In this case, I'd draw up a very brief survey of who your students will be and what their experience level is. Ask if they are looking for specific answers to specific questions or overall assistance understanding their camera and/or photography. While it doesn't exactly sound like it is ground you must cover in a three hour class, some will likely have no idea how to use software to process their images. Suggesting Photoshop/Lightroom to someone with a basic camera and a need for snaps of the new grandchild is not going to be helpful IMO. Have some good basic and free processing suggestions.

Many are likely to have questions regarding how to use their new camera for photos of the new baby or a vacation they have scheduled, which means you should cover flash to some extent. And available light. And shots of cityscapes and small cafes at night. That in itself could take up three hours plus.

You are in a bit of a Catch 22 in that most people considering such a class will want a brief description of what will be covered. Yet, you can't know what you will cover until you know who will be taking the class and how to best serve their needs. If you draw up a plan that includes subjects such as manual exposure, you're going to scare away all but the most ardent photographer looking for very specific answers. That's sort of like intending to teach your first time guitar class (who won't even know how to tune their instrument) how to create extended riffs, licks and solos using the Mixolydian mode pentatonic of the B flat minor key signature.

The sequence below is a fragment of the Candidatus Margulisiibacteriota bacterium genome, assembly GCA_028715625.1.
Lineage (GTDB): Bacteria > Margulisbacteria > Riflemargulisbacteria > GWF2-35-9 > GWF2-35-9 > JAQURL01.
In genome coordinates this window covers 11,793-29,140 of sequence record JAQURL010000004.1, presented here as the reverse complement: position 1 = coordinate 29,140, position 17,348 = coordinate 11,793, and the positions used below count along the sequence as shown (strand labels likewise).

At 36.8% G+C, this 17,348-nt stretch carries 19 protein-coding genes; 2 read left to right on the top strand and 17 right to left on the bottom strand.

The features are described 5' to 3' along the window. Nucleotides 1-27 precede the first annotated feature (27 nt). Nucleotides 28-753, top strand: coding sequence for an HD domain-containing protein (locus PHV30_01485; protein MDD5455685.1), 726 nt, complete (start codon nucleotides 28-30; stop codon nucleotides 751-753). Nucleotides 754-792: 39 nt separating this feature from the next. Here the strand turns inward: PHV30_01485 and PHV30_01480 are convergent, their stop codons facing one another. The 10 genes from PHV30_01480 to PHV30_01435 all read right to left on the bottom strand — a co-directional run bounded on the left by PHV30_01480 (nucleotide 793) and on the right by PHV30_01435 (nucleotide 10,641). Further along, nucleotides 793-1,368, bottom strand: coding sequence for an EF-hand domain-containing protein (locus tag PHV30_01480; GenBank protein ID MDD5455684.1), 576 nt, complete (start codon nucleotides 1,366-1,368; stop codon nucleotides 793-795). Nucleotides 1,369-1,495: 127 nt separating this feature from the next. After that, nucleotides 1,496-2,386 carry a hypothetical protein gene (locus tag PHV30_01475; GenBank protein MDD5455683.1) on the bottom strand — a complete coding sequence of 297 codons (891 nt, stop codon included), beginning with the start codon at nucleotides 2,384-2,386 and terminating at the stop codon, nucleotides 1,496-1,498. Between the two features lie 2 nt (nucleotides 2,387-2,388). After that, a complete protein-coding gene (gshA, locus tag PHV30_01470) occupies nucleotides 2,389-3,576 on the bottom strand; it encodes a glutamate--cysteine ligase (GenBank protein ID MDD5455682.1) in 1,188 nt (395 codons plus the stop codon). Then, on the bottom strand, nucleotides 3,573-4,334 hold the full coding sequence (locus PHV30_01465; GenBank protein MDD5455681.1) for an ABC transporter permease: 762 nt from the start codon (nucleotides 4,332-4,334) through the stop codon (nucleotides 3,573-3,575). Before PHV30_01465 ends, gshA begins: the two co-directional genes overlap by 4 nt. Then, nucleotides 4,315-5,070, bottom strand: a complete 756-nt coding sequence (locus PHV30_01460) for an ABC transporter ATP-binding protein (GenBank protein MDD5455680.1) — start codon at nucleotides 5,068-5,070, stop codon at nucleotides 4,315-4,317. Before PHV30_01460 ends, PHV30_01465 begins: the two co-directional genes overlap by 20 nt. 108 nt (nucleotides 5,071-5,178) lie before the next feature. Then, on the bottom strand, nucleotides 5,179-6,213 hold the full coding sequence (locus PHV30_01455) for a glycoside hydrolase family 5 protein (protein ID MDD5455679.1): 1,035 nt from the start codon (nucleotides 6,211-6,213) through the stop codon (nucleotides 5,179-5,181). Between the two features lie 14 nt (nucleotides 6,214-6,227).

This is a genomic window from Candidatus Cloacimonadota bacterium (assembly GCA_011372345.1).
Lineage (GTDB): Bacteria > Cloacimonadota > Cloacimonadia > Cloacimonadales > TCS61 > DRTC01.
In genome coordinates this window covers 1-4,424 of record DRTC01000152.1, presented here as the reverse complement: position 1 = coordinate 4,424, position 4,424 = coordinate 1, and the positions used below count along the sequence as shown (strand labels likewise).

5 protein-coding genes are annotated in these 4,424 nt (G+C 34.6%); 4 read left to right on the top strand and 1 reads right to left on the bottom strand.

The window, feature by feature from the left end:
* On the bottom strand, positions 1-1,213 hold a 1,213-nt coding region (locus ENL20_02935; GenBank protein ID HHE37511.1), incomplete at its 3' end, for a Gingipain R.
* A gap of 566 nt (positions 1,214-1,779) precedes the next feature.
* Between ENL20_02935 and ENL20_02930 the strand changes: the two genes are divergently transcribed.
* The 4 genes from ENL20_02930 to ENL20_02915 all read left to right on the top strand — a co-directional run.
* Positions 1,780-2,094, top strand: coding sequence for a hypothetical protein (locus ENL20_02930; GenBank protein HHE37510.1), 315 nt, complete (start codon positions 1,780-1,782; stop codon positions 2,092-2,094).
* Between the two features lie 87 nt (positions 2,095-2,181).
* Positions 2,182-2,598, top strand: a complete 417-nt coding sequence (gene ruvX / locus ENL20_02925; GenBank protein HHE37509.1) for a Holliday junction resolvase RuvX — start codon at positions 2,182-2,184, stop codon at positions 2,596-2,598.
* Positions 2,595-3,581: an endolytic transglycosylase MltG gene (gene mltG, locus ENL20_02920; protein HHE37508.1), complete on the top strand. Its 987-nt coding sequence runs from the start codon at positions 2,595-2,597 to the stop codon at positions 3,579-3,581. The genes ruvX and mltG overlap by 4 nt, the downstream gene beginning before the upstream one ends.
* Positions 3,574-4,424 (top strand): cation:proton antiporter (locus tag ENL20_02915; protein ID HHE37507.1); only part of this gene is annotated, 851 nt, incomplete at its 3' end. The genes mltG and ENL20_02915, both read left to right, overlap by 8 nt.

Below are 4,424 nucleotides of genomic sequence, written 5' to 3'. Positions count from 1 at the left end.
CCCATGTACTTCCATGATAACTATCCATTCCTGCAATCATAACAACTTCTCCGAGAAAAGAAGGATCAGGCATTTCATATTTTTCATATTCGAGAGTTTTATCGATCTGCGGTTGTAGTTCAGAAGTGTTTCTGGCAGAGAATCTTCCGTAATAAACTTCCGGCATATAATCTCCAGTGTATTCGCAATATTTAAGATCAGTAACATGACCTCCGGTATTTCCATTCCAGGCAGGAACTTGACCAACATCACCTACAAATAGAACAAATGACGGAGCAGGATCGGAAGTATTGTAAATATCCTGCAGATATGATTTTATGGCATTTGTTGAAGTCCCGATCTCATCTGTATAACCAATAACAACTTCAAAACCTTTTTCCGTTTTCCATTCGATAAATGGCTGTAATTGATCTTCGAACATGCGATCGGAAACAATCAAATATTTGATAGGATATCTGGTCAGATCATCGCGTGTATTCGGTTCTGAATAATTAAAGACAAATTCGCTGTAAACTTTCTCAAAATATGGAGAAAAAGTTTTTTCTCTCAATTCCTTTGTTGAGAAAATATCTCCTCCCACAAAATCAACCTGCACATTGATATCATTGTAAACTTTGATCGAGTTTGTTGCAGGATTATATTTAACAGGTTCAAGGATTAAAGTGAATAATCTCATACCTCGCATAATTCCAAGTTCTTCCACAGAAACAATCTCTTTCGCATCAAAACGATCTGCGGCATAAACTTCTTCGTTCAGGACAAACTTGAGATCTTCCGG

Personally, I'd make it clear this was an "overview" class intended for a certain range of experience.
I would aim for those folks who own a DSLR but shoot on full auto now and broaden the scope to allow non-DSLR users some interest. These are the people buying cameras today rather than simply using their smart phones. Teaching a class for smart phone camera users is a totally different subject. Teaching an advanced photography class geared to the more seasoned DSLR user is definitely a different class.

If you have a local camera shop, stop by and tell them you are going to teach a class. Ask them what their most common questions are and how they address them.
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My local rec center has asked me to put on classes ..
How many different classes? I presume the participants will be charged a fee. What have other classes done?
Here is an example of classes held at a local camera store in my area. I took DSLR 1, worth the $30 bucks. I registered for 2 and 3 as well. DSLR classes are 2 hours, $30 in advance, $35 at door. Lightroom is 5 hours $75 in advance, $80 at door. Hope it helps you.

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I think soufiej nailed it. When you know a lot about something it is easy to overestimate how much beginners know and what they can learn in a short time. Stick to the basics unless you find out most of the students are not complete beginners, which is unlikely.
Make sure your class lists the requirements for the attendee.
Which is a dSLR, and/or mirrorless.
otherwise you might be surprised at what people show up with.